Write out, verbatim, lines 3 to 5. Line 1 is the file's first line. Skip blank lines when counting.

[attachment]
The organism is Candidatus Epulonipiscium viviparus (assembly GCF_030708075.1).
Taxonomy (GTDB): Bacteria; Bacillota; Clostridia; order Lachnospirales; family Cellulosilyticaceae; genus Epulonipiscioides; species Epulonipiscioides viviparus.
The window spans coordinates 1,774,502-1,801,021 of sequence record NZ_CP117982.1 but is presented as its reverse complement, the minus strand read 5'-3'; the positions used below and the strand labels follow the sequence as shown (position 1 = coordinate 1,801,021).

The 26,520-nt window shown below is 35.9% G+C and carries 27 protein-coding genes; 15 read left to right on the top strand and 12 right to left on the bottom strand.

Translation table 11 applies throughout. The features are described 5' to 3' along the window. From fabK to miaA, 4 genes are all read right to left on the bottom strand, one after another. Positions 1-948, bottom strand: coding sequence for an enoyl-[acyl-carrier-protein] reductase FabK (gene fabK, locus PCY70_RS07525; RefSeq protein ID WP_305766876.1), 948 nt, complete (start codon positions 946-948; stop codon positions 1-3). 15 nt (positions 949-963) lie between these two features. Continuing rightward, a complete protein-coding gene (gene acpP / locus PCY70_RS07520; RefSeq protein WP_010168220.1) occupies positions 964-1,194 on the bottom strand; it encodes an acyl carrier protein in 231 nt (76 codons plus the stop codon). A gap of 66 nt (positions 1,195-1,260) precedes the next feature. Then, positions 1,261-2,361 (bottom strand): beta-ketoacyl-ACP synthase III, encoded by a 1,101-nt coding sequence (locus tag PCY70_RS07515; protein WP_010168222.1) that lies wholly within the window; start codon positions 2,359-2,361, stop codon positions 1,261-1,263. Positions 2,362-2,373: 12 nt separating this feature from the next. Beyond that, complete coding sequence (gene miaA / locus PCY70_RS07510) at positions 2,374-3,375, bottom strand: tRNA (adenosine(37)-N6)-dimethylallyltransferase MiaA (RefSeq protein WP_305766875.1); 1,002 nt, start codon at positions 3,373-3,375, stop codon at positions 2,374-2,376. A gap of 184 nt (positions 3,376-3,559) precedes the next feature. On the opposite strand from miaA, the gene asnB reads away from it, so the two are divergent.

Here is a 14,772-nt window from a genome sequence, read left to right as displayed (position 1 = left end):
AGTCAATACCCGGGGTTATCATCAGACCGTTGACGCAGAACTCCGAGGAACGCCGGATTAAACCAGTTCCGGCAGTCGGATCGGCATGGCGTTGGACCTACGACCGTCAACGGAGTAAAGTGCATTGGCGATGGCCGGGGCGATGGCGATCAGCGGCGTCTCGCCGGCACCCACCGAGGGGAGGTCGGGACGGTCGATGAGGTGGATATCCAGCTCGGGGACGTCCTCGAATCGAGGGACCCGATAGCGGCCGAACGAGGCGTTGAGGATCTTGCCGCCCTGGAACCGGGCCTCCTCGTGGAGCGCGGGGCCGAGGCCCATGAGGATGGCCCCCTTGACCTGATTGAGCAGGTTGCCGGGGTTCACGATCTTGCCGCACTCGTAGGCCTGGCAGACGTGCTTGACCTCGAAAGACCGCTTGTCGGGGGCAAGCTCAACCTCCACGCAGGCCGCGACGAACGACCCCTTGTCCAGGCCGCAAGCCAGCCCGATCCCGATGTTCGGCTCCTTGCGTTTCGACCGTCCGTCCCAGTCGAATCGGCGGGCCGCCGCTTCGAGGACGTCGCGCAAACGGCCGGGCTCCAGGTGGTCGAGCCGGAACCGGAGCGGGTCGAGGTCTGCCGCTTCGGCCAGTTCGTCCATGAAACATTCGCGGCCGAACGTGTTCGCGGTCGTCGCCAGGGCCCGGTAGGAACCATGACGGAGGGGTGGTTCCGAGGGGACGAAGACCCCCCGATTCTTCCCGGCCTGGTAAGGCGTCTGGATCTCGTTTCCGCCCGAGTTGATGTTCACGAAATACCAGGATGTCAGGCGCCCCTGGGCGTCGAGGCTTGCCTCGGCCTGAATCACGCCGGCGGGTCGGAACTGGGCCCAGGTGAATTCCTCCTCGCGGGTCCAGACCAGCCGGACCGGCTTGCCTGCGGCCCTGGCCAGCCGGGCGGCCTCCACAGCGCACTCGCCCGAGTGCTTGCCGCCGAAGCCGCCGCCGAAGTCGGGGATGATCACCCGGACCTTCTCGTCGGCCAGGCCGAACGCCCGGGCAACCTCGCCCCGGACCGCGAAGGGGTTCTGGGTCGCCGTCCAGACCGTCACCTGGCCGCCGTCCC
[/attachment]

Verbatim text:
The window spans coordinates 1,774,502-1,801,021 of sequence record NZ_CP117982.1 but is presented as its reverse complement, the minus strand read 5'-3'; the positions used below and the strand labels follow the sequence as shown (position 1 = coordinate 1,801,021).

The 26,520-nt window shown below is 35.9% G+C and carries 27 protein-coding genes; 15 read left to right on the top strand and 12 right to left on the bottom strand.

Translation table 11 applies throughout. The features are described 5' to 3' along the window. From fabK to miaA, 4 genes are all read right to left on the bottom strand, one after another. Positions 1-948, bottom strand: coding sequence for an enoyl-[acyl-carrier-protein] reductase FabK (gene fabK, locus PCY70_RS07525; RefSeq protein ID WP_305766876.1), 948 nt, complete (start codon positions 946-948; stop codon positions 1-3). 15 nt (positions 949-963) lie between these two features. Continuing rightward, a complete protein-coding gene (gene acpP / locus PCY70_RS07520; RefSeq protein WP_010168220.1) occupies positions 964-1,194 on the bottom strand; it encodes an acyl carrier protein in 231 nt (76 codons plus the stop codon). A gap of 66 nt (positions 1,195-1,260) precedes the next feature. Then, positions 1,261-2,361 (bottom strand): beta-ketoacyl-ACP synthase III, encoded by a 1,101-nt coding sequence (locus tag PCY70_RS07515; protein WP_010168222.1) that lies wholly within the window; start codon positions 2,359-2,361, stop codon positions 1,261-1,263. Positions 2,362-2,373: 12 nt separating this feature from the next. Beyond that, complete coding sequence (gene miaA / locus PCY70_RS07510) at positions 2,374-3,375, bottom strand: tRNA (adenosine(37)-N6)-dimethylallyltransferase MiaA (RefSeq protein WP_305766875.1); 1,002 nt, start codon at positions 3,373-3,375, stop codon at positions 2,374-2,376. A gap of 184 nt (positions 3,376-3,559) precedes the next feature. On the opposite strand from miaA, the gene asnB reads away from it, so the two are divergent.